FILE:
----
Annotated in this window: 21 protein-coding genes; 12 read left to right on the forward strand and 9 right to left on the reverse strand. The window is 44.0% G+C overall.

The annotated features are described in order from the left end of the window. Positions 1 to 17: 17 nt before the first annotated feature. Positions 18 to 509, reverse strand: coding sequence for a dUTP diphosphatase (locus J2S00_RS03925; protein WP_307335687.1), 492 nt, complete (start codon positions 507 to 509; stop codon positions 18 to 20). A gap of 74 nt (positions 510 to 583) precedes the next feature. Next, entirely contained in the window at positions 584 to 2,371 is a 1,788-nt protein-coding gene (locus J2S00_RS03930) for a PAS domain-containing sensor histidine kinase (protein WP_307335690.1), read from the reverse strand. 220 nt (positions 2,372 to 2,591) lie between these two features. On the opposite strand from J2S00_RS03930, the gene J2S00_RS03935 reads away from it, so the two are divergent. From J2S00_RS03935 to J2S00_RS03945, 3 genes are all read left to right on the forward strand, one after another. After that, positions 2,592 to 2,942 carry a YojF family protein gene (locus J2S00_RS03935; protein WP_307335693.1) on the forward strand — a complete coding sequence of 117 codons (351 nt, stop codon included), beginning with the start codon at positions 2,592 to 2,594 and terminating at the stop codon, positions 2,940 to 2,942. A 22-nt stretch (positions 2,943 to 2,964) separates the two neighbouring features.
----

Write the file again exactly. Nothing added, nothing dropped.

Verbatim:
Annotated in this window: 21 protein-coding genes; 12 read left to right on the forward strand and 9 right to left on the reverse strand. The window is 44.0% G+C overall.

The annotated features are described in order from the left end of the window. Positions 1 to 17: 17 nt before the first annotated feature. Positions 18 to 509, reverse strand: coding sequence for a dUTP diphosphatase (locus J2S00_RS03925; protein WP_307335687.1), 492 nt, complete (start codon positions 507 to 509; stop codon positions 18 to 20). A gap of 74 nt (positions 510 to 583) precedes the next feature. Next, entirely contained in the window at positions 584 to 2,371 is a 1,788-nt protein-coding gene (locus J2S00_RS03930) for a PAS domain-containing sensor histidine kinase (protein WP_307335690.1), read from the reverse strand. 220 nt (positions 2,372 to 2,591) lie between these two features. On the opposite strand from J2S00_RS03930, the gene J2S00_RS03935 reads away from it, so the two are divergent. From J2S00_RS03935 to J2S00_RS03945, 3 genes are all read left to right on the forward strand, one after another. After that, positions 2,592 to 2,942 carry a YojF family protein gene (locus J2S00_RS03935; protein WP_307335693.1) on the forward strand — a complete coding sequence of 117 codons (351 nt, stop codon included), beginning with the start codon at positions 2,592 to 2,594 and terminating at the stop codon, positions 2,940 to 2,942. A 22-nt stretch (positions 2,943 to 2,964) separates the two neighbouring features.